Labyrinths of the Human Mind

A co-worker had mentioned this movie – Pan’s Labyrinth – to me  a while ago and by chance I watched it again over the last weekend. Don’t get discouraged by the dark fantasy looking and appeal of the DVD cover. The fact its main character is an eleven year old girl (played by actress Ivana Baquero) living half of her life in the make believe scenario of her dreams and half in the no less absurd nightmare of post  Civil War Spain does not make this is a movie for kids. 

Pan’s Labyrinth is a Guillermo del Toro movie   and Netflix has it : http://dvd.netflix.com/Movie/Pan-sLabyrinth/70050507?trkid=931747(El Laberinto del Fauno, in Spanish – “The Faun’s Labyrinth“).  A faun, by the way,  according to Wikipedia, because I could not put my own visualization of this creature into English words,  is a rustic forest god of Roman mythology often associated with Greek  satyrs and the Greek god Pan – thus Pan’s Labyrinth. All I remembered from high school  was that Pan is a satyr and satyrs are creatures who are a mix of man – upper torso-  and a wild animal, maybe a deer, from the waist line down.

Ophelia is the girl’s name and her mom  is a widow, pretty and frail, who has just remarried. Her new husband is a captain of Franco’s army in 1944, resolute in his plans to eradicate  every single soldier or member  of the Spanish resistance that happens to cross his path, as violently as possible.  He will also be the father of Ophelia’s baby brother soon. With his wife extremely ill, Captain Vidal tells the doctor, if you have to make a choice, save my son not my wife, which Ophelia overhears, hiding below her mom’s bed.

 As the gloomy days pass by in the old and squeaky house in the Spanish country side, with no friends of her age and sensing the stepfather’s malevolence around her, Ophelia resorts to the fantastic world of an overgrown maze or labyrinth inhabited by this mythological creature, the  faun. He  assures Ophelia she is the long  lost princess of an almost forgotten  kingdom  and that if she completes three very difficult and dangerous tasks, she will return to  her father’s palace, where she has been long waited and sorely  missed.

The faun himself is an enigmatic character. We don’t really know whether he is good or evil, maybe because he reflects Ophelia’s own confusion about the world she is now witnessing. The line between good and bad seems  blurred beyond recognition; Ophelia wants to do whatever it takes to bring her world back to a state of purity where goodness and honor prevail and love restores sense and order.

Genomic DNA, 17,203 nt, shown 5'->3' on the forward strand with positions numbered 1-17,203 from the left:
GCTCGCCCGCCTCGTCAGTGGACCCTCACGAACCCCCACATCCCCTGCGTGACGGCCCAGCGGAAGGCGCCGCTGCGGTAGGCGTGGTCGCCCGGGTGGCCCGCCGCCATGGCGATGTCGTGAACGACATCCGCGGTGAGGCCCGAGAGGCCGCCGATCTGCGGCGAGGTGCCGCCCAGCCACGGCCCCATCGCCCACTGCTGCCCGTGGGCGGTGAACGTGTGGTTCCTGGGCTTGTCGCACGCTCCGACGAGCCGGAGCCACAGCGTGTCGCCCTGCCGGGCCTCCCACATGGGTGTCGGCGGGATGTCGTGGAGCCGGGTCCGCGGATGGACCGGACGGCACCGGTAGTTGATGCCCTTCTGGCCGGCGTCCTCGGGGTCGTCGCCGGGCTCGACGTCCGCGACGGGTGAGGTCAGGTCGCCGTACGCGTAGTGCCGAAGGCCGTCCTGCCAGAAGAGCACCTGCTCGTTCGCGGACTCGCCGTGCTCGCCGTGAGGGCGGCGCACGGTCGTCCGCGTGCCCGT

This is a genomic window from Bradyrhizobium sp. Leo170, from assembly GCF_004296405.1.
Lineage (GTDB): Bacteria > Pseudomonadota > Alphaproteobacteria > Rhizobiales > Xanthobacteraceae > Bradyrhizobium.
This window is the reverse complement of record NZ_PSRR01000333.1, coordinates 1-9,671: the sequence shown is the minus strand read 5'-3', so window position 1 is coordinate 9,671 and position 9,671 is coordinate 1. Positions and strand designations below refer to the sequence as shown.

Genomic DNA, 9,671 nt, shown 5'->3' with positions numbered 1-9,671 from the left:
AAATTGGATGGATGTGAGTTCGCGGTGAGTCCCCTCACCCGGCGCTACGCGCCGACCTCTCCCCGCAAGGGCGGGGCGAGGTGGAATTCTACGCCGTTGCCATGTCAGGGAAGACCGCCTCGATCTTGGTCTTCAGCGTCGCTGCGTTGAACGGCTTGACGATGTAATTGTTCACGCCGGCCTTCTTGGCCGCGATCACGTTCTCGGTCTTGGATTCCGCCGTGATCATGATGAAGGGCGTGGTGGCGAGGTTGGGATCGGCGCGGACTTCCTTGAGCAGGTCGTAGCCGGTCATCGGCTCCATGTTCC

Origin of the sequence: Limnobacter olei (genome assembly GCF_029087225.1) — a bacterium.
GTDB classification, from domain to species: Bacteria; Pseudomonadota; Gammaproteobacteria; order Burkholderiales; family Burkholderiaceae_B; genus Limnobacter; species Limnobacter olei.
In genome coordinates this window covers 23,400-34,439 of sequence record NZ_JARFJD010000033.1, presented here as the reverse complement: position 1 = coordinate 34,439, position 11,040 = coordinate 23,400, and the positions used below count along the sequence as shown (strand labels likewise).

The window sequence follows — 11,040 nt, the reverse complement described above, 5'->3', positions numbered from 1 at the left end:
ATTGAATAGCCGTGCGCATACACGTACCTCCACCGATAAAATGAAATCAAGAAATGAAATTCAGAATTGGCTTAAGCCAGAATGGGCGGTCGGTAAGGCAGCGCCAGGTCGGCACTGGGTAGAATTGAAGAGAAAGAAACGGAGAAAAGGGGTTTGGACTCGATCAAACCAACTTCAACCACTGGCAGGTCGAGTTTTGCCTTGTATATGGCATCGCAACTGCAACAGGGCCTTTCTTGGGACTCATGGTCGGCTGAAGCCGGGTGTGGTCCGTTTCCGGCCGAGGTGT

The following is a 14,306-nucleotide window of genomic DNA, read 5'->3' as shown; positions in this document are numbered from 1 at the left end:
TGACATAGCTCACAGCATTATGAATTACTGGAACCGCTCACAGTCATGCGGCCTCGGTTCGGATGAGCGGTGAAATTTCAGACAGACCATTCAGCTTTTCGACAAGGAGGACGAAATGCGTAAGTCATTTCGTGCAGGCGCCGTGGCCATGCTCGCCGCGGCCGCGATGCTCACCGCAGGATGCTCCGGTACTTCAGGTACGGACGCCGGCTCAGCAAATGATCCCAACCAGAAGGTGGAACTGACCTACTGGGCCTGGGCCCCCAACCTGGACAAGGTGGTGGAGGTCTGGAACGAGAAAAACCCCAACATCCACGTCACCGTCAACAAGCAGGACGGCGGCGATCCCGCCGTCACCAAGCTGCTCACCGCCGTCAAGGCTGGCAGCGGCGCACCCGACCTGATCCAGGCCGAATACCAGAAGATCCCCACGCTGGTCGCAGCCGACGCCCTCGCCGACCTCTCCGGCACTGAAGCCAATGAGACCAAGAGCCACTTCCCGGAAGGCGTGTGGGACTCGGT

The faun’s voice is deep, old and cavernous; he is as tall and as imposing as an old oak tree, and has Mr. Spock’s pointy ears. His  words are poetic, convincing and prophetic but his facial expressions go from kindness and sympathy to hatred and anger in the blink of an eye. Something about his very movements feels suspicious. Ophelia’s disgust at reality is so strong at one point the faun gives her a magic piece of chalk with which she can draw a door or window, whenever she feels threatened, on any surface, and run away through it.

The fantastic creatures that parade on the screen include insects that metamorphose in perfectly delicate fairies, a children-eating demon with no eyes and a distended pale belly that hangs grossly between his skeleton limbs,  and a glutinous slimy frog that resembles Star War’s Jabba the Hutt; all masterfully created. The kind hearts that briefly cross Ophelia’s path in the real world (the doctor who cares for her mother and a maid named Mercedes, whose boyfriend is a member of the anti-fascist resistance) can’t do much to help and succumb to the evil captain Vidal. Ophelia’s own mother is rendered powerless, even with some magic help from the faun.  It’s a war movie seen through the eyes of a child but it does not make it any more innocent.

Despite Ophelia’s young age she is brave and dignified, like the princess the faun promised she has always been under her mortal human appearance. She takes upon herself the task  of stopping evil  and saving his baby brother’s life.  In the end, we learn what we already knew –  that real world evil, inflicted by flesh and blood, holds a much stronger and more permanent grip over our life and fate than   monsters and apparitions, who simply vanish when we grow older.  Pan’s Labyrinth is a parable about the twists and turns the human mind can come up with when we feel hopelessly under attack. But then again it’s just a fairy tale written for grownups. Excellent entertainment either way.

Liv Lugara

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